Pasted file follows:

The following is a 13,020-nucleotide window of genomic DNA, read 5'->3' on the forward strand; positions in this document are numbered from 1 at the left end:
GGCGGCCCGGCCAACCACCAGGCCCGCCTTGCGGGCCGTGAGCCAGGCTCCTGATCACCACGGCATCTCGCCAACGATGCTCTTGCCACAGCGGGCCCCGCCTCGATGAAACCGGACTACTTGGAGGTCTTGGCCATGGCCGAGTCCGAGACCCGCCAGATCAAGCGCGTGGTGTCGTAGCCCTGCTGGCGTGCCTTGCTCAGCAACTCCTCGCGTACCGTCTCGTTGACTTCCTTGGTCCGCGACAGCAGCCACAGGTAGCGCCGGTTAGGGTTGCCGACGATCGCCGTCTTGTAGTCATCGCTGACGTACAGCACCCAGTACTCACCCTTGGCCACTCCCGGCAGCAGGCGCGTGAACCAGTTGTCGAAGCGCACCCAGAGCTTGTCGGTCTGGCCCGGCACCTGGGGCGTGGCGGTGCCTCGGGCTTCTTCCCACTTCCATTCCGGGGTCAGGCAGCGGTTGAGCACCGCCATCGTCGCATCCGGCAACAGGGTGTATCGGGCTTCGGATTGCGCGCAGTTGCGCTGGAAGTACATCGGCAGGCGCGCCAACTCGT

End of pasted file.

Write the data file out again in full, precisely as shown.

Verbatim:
The following is a 13,020-nucleotide window of genomic DNA, read 5'->3' on the forward strand; positions in this document are numbered from 1 at the left end:
GGCGGCCCGGCCAACCACCAGGCCCGCCTTGCGGGCCGTGAGCCAGGCTCCTGATCACCACGGCATCTCGCCAACGATGCTCTTGCCACAGCGGGCCCCGCCTCGATGAAACCGGACTACTTGGAGGTCTTGGCCATGGCCGAGTCCGAGACCCGCCAGATCAAGCGCGTGGTGTCGTAGCCCTGCTGGCGTGCCTTGCTCAGCAACTCCTCGCGTACCGTCTCGTTGACTTCCTTGGTCCGCGACAGCAGCCACAGGTAGCGCCGGTTAGGGTTGCCGACGATCGCCGTCTTGTAGTCATCGCTGACGTACAGCACCCAGTACTCACCCTTGGCCACTCCCGGCAGCAGGCGCGTGAACCAGTTGTCGAAGCGCACCCAGAGCTTGTCGGTCTGGCCCGGCACCTGGGGCGTGGCGGTGCCTCGGGCTTCTTCCCACTTCCATTCCGGGGTCAGGCAGCGGTTGAGCACCGCCATCGTCGCATCCGGCAACAGGGTGTATCGGGCTTCGGATTGCGCGCAGTTGCGCTGGAAGTACATCGGCAGGCGCGCCAACTCGT